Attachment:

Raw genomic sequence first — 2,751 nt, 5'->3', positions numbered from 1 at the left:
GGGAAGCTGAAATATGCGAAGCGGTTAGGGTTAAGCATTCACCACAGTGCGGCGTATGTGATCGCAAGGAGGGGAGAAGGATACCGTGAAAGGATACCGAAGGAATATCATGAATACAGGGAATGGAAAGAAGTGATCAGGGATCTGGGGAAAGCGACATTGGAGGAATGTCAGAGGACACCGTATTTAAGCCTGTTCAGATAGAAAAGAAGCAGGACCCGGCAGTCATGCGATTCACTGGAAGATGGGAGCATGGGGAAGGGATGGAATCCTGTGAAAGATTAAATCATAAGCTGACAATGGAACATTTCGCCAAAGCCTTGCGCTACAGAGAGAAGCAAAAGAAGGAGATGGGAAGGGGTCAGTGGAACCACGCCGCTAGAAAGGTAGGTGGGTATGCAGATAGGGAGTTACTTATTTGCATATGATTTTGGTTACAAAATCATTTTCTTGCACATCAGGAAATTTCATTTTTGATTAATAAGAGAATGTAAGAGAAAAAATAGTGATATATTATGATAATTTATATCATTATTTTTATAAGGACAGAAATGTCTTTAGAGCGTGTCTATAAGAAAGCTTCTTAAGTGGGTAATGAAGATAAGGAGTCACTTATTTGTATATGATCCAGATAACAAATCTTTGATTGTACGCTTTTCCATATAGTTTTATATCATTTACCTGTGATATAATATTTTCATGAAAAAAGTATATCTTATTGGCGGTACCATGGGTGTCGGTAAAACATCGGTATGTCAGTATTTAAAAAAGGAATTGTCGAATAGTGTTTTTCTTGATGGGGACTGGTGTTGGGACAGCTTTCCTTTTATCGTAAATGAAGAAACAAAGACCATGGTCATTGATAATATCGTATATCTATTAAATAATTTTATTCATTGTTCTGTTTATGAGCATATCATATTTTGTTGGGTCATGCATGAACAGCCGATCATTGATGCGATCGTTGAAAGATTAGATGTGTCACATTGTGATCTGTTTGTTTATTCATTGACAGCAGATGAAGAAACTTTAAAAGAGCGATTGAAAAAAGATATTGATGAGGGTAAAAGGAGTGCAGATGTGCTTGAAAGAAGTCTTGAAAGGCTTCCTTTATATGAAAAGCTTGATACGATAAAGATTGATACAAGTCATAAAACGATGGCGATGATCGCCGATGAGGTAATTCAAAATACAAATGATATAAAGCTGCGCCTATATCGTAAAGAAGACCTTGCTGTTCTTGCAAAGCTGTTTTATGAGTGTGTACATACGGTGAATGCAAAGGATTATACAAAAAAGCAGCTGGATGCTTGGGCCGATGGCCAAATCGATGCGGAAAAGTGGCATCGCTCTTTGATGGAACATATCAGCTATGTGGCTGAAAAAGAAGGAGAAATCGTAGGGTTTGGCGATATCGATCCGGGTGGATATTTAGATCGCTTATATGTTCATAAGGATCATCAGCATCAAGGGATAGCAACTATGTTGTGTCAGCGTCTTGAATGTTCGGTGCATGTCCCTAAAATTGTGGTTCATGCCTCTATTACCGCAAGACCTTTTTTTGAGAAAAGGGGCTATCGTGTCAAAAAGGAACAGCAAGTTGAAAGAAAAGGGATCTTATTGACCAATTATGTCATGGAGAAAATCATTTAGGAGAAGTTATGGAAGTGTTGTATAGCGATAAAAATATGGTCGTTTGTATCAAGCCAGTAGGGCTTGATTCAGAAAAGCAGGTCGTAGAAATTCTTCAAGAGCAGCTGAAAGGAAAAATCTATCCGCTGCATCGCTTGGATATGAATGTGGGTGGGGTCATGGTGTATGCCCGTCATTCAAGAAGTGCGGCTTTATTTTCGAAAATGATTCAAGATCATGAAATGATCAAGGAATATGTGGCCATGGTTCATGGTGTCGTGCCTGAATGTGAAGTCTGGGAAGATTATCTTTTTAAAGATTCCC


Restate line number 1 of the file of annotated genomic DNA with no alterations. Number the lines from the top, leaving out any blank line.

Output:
Raw genomic sequence first — 2,751 nt, 5'->3', positions numbered from 1 at the left: